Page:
The spread of COVID-19, a severe and life-threatening respiratory illness easily spread via airborne particles, has caused many changes in how we approach all facets of facility operations. Opening safely means applying new measures to slow and prevent this virus, and any future viruses, from spreading. This includes the proper maintenance of HVAC systems and promoting proper airflow.
Do Not Suspend HVAC Operations
Concerns of further spreading the COVID-19 virus have caused many organizations to suspend or limit the use of the HVAC systems in an attempt to limit exposure.
The American Society of Heating, Refrigerating, and Air-Conditioning Engineers, or ASHRAE, does not recommend this practice. They state,
“Ventilation and filtration provided by heating, ventilating, and air-conditioning systems can reduce the airborne concentration of SARS-CoV-2 and thus the risk of transmission through the air. Unconditioned spaces can cause thermal stress to people that may be directly life-threatening and that may also lower resistance to infection. In general, disabling of heating, ventilating, and air-conditioning systems is not a recommended measure to reduce the transmission of the virus.”
Proper Commercial HVAC Maintenance and Use Can Help Slow Viral Spread
A commercial HVAC system can be used as a tool in sanitizing a facility as well as helping slow viral spread. Consider these maintenance procedures:
Add UV Light
Though testing is in the early stages, some testing suggested that UV light might kill Coronavirus. According to the US Centers for Disease Control and Prevention, “Vaporous hydrogen peroxide, ultraviolet germicidal irradiation, and moist heat are the most promising decontamination methods” for COVID-19. UV lights are commonly used for germicidal purposes in healthcare facilities, restaurants, and grocery stores, and have been shown effective in sterilizing HVAC systems.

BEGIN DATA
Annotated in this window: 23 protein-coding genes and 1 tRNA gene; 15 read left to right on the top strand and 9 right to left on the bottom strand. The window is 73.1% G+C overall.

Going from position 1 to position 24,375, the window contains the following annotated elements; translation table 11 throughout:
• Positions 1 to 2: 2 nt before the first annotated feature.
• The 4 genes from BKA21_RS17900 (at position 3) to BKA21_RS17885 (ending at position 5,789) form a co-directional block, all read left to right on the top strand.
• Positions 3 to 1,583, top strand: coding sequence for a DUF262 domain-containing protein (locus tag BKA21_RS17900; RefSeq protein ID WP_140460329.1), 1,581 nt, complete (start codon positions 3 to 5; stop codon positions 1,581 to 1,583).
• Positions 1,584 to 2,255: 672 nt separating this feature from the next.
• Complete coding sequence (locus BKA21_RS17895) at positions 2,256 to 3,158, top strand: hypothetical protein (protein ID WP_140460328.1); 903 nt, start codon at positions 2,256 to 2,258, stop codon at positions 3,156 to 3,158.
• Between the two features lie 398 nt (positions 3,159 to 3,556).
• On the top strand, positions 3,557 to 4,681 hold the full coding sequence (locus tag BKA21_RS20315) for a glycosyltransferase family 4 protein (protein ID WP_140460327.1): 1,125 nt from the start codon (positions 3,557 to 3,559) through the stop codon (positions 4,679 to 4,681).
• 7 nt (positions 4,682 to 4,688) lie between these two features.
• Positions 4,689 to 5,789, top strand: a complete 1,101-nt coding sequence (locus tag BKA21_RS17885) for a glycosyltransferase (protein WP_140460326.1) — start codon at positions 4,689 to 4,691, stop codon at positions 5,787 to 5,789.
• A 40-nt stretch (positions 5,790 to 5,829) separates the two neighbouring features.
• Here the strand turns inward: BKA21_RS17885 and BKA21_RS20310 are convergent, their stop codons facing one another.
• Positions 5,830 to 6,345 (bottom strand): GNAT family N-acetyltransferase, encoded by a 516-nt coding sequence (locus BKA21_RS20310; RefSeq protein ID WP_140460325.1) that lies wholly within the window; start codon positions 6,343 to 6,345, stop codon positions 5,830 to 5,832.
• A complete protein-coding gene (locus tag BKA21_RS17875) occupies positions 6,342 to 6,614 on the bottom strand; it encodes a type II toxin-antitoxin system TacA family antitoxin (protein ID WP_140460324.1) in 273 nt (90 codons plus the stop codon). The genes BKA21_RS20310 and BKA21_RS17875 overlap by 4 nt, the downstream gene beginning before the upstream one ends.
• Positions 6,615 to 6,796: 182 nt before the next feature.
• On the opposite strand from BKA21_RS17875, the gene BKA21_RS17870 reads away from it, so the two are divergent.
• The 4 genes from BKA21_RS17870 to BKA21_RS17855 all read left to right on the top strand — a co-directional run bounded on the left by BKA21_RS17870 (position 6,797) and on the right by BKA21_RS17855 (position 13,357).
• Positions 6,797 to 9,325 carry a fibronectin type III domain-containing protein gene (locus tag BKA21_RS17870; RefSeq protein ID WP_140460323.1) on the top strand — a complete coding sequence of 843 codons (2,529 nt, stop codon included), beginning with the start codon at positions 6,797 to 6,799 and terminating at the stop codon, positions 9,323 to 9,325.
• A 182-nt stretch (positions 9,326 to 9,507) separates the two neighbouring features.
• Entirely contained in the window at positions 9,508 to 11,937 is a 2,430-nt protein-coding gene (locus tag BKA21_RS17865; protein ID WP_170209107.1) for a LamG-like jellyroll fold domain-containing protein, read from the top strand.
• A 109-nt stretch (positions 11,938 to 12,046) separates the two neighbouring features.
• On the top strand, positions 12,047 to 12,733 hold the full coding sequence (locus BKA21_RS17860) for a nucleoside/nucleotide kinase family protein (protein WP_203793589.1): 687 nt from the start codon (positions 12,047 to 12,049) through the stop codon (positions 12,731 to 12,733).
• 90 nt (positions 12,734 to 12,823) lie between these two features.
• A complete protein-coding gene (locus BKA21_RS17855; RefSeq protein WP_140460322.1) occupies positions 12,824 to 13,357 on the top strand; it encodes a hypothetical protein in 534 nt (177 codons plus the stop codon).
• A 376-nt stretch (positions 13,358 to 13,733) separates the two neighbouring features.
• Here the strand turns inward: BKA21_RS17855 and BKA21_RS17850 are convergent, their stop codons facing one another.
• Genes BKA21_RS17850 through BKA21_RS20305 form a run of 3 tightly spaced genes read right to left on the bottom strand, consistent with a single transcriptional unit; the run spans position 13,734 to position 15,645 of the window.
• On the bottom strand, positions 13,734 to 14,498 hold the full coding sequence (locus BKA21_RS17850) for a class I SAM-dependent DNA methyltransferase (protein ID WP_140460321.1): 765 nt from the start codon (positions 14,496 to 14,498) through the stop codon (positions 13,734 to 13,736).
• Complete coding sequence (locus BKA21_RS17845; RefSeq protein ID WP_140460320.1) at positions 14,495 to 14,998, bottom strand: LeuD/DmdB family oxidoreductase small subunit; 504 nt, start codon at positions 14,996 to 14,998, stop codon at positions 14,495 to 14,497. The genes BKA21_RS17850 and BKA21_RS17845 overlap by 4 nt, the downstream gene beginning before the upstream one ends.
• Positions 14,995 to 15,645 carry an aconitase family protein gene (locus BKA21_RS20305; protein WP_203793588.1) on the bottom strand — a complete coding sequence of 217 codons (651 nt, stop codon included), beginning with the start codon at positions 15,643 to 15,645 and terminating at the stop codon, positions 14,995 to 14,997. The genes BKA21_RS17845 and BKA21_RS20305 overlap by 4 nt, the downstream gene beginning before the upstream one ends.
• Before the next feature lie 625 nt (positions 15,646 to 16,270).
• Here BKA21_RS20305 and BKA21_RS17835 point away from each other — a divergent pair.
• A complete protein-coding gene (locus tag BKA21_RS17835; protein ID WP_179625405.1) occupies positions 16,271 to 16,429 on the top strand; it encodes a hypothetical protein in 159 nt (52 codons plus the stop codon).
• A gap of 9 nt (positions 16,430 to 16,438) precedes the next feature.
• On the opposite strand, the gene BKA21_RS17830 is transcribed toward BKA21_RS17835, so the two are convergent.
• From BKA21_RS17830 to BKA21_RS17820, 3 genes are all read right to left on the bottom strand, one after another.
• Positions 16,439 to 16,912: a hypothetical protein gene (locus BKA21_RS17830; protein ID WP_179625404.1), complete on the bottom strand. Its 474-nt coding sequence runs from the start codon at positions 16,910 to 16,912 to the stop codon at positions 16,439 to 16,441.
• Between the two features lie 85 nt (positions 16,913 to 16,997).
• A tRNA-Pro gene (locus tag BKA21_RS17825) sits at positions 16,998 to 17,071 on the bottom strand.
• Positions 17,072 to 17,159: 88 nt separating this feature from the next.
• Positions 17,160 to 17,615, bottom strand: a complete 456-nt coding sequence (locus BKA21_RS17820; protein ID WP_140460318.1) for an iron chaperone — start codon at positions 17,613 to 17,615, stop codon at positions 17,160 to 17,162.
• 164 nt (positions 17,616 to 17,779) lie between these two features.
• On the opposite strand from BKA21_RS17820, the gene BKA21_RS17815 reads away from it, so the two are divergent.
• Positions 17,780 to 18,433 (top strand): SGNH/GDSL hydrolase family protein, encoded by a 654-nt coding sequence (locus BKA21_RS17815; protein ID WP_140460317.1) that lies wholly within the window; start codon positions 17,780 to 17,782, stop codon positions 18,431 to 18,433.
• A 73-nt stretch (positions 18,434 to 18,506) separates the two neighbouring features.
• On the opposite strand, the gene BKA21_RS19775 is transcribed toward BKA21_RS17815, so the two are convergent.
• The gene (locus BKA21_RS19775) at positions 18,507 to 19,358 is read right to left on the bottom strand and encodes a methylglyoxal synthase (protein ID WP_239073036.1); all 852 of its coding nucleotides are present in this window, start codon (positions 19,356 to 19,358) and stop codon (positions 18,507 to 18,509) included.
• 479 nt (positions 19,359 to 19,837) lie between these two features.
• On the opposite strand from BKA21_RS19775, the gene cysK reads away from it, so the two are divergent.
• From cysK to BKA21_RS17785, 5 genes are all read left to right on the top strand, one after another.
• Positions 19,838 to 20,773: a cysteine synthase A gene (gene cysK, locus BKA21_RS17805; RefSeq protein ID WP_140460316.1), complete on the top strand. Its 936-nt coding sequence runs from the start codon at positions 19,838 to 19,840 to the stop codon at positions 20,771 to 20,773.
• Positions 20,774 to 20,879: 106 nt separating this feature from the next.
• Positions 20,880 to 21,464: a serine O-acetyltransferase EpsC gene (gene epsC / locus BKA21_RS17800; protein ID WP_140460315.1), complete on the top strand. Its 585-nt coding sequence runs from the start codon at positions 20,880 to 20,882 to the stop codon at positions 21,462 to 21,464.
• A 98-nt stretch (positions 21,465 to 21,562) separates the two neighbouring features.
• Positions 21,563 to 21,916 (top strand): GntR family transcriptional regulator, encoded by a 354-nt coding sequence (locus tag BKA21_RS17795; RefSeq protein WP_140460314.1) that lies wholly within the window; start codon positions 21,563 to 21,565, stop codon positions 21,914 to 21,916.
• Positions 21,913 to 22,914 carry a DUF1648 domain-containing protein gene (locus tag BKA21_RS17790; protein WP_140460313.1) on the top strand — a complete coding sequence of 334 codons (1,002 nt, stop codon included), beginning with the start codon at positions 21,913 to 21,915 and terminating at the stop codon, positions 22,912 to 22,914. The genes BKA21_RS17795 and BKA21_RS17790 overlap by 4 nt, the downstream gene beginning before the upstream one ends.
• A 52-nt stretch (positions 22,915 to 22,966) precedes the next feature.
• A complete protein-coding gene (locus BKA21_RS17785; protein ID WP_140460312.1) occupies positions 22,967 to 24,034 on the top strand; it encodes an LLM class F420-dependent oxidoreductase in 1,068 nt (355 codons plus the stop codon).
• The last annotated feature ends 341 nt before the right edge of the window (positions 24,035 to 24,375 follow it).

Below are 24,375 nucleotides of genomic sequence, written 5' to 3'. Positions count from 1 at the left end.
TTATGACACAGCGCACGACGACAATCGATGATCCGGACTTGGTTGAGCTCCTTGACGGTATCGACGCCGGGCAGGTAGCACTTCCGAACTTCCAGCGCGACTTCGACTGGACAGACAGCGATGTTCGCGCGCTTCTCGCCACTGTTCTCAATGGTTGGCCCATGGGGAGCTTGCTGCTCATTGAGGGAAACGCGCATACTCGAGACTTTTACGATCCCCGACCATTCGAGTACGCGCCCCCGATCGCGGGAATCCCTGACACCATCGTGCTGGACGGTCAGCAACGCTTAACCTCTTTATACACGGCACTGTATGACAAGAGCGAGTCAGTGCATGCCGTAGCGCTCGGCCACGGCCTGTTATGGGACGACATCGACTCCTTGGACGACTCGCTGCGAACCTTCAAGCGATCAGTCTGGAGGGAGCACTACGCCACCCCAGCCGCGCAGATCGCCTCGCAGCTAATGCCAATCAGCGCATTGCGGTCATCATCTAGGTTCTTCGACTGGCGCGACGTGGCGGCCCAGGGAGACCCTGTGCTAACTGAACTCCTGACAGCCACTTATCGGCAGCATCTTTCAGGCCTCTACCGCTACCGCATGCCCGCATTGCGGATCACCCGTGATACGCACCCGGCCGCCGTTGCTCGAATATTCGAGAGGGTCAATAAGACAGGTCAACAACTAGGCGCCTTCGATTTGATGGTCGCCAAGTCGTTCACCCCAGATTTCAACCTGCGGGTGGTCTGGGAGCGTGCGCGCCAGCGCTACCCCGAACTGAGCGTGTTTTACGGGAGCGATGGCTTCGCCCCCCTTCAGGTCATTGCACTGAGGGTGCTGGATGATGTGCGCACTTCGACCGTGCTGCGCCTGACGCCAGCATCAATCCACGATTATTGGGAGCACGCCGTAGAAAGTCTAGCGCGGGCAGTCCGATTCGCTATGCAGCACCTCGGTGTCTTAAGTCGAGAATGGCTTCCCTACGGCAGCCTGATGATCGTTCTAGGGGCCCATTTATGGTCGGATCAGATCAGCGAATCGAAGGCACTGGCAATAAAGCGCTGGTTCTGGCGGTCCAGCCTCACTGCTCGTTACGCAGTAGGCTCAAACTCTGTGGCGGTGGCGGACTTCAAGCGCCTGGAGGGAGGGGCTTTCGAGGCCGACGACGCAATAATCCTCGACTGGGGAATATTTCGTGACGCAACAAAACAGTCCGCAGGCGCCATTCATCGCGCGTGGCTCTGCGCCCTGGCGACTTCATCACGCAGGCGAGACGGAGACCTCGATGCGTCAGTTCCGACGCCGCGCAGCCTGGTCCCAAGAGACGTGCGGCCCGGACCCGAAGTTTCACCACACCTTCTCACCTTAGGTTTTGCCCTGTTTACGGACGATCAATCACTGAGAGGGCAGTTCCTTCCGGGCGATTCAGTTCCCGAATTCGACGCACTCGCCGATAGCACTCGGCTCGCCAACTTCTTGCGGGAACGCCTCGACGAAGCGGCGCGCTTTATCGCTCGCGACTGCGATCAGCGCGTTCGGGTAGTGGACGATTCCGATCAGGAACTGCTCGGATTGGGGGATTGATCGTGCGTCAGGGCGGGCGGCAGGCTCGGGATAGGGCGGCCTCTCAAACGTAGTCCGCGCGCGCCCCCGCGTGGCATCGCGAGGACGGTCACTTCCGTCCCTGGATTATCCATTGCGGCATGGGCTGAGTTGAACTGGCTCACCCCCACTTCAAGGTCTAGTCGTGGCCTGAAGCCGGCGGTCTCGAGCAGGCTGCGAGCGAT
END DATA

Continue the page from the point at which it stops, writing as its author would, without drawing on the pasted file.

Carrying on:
Apply Negative Air Pressure
Run the exhaust systems to produce a negative air pressure, bringing outdoor air into the building. This promotes proper air circulation and prevents air particles that may contain the virus from staying in one place.
Use In-Duct Humidifiers
While many bacteria and viruses have an extended life in moist (or very dry) environments, using the HVAC system to temporarily increase humidity can aid in the sanitation process. Increasing the humidity weighs down the air particles causing them to settle on the hard surfaces, such as floors and desks, for a quick and more effective sanitation process.
Flush the Air
Another option in using the HVAC system in promoting healthier air quality is flushing the air in the building. This process requires a professional technician to open the dampers and force the indoor air out.
Change the Filters
While no filter (even HEPA filters which capture particulates down to 0.3 microns) is able to catch or filter the Coronavirus (which is 0.1 microns). However, a clean filter can catch many other contaminants as well as any infectious viruses that may be attached to and “riding” other particles, such as dust. Clean filters certainly aid in improving indoor air quality.
Clean the Coils and AHU
Even in the absence of COVID-19, the proper sanitation of HVAC systems is critical in preventing the spread of mold and other airborne contaminants as well as increasing the efficiency of your system. Some of the most critical components are the coils, grills, registers, and the Air Handling Unit, or AHU Cabinets.
Trust Sierra Group
Whether re-opening your facility after a prolonged closure or adjusting to summer temperatures, regular HVAC maintenance is an important part of creating a healthy indoor environment. As a multi-disciplined service focused company specializing in facility maintenance, we have a unique 360° perspective that gives us the ability to help you meet your specific facility needs with laser precision.
When failure is not an option, the most demanding organizations trust Sierra Group to get the job done right. 1-888-880-4949